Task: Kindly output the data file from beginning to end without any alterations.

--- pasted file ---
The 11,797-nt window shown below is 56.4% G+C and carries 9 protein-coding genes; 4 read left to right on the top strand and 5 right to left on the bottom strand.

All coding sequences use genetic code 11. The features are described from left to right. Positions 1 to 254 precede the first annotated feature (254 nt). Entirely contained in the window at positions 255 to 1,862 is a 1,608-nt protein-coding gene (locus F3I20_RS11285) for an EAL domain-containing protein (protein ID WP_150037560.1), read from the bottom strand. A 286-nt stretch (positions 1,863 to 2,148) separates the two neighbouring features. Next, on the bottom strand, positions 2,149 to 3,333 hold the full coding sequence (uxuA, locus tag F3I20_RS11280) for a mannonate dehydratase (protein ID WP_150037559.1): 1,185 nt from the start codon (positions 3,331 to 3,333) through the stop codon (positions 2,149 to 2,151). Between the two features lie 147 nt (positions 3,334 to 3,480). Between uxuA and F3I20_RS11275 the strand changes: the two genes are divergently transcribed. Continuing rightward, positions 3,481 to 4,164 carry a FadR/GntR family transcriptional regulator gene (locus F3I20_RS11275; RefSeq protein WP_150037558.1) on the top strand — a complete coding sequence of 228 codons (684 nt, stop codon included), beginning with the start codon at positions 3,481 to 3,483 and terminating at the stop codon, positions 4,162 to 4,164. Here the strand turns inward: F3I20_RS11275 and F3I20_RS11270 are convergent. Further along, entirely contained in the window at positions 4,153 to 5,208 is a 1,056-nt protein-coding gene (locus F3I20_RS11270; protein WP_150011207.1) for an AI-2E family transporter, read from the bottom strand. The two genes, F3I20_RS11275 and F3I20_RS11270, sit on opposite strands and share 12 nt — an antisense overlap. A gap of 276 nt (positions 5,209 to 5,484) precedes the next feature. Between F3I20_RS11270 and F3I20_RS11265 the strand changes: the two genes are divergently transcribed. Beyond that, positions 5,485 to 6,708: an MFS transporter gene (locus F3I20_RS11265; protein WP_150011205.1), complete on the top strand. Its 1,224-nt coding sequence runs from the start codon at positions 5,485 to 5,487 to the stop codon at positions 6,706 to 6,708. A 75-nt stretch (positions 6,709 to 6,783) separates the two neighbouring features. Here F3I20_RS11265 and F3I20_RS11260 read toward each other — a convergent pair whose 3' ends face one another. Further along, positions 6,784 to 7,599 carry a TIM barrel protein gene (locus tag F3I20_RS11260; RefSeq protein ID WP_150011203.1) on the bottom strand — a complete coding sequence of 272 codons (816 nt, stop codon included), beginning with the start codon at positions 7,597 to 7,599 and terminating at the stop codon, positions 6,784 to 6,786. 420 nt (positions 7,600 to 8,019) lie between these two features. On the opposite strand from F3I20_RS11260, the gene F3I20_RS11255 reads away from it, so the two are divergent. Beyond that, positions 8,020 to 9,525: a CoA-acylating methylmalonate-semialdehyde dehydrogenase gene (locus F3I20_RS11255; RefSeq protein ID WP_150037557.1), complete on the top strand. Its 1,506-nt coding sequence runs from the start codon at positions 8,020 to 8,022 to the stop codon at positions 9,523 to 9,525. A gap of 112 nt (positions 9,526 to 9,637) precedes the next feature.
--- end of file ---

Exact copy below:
The 11,797-nt window shown below is 56.4% G+C and carries 9 protein-coding genes; 4 read left to right on the top strand and 5 right to left on the bottom strand.

All coding sequences use genetic code 11. The features are described from left to right. Positions 1 to 254 precede the first annotated feature (254 nt). Entirely contained in the window at positions 255 to 1,862 is a 1,608-nt protein-coding gene (locus F3I20_RS11285) for an EAL domain-containing protein (protein ID WP_150037560.1), read from the bottom strand. A 286-nt stretch (positions 1,863 to 2,148) separates the two neighbouring features. Next, on the bottom strand, positions 2,149 to 3,333 hold the full coding sequence (uxuA, locus tag F3I20_RS11280) for a mannonate dehydratase (protein ID WP_150037559.1): 1,185 nt from the start codon (positions 3,331 to 3,333) through the stop codon (positions 2,149 to 2,151). Between the two features lie 147 nt (positions 3,334 to 3,480). Between uxuA and F3I20_RS11275 the strand changes: the two genes are divergently transcribed. Continuing rightward, positions 3,481 to 4,164 carry a FadR/GntR family transcriptional regulator gene (locus F3I20_RS11275; RefSeq protein WP_150037558.1) on the top strand — a complete coding sequence of 228 codons (684 nt, stop codon included), beginning with the start codon at positions 3,481 to 3,483 and terminating at the stop codon, positions 4,162 to 4,164. Here the strand turns inward: F3I20_RS11275 and F3I20_RS11270 are convergent. Further along, entirely contained in the window at positions 4,153 to 5,208 is a 1,056-nt protein-coding gene (locus F3I20_RS11270; protein WP_150011207.1) for an AI-2E family transporter, read from the bottom strand. The two genes, F3I20_RS11275 and F3I20_RS11270, sit on opposite strands and share 12 nt — an antisense overlap. A gap of 276 nt (positions 5,209 to 5,484) precedes the next feature. Between F3I20_RS11270 and F3I20_RS11265 the strand changes: the two genes are divergently transcribed. Beyond that, positions 5,485 to 6,708: an MFS transporter gene (locus F3I20_RS11265; protein WP_150011205.1), complete on the top strand. Its 1,224-nt coding sequence runs from the start codon at positions 5,485 to 5,487 to the stop codon at positions 6,706 to 6,708. A 75-nt stretch (positions 6,709 to 6,783) separates the two neighbouring features. Here F3I20_RS11265 and F3I20_RS11260 read toward each other — a convergent pair whose 3' ends face one another. Further along, positions 6,784 to 7,599 carry a TIM barrel protein gene (locus tag F3I20_RS11260; RefSeq protein ID WP_150011203.1) on the bottom strand — a complete coding sequence of 272 codons (816 nt, stop codon included), beginning with the start codon at positions 7,597 to 7,599 and terminating at the stop codon, positions 6,784 to 6,786. 420 nt (positions 7,600 to 8,019) lie between these two features. On the opposite strand from F3I20_RS11260, the gene F3I20_RS11255 reads away from it, so the two are divergent. Beyond that, positions 8,020 to 9,525: a CoA-acylating methylmalonate-semialdehyde dehydrogenase gene (locus F3I20_RS11255; RefSeq protein ID WP_150037557.1), complete on the top strand. Its 1,506-nt coding sequence runs from the start codon at positions 8,020 to 8,022 to the stop codon at positions 9,523 to 9,525. A gap of 112 nt (positions 9,526 to 9,637) precedes the next feature.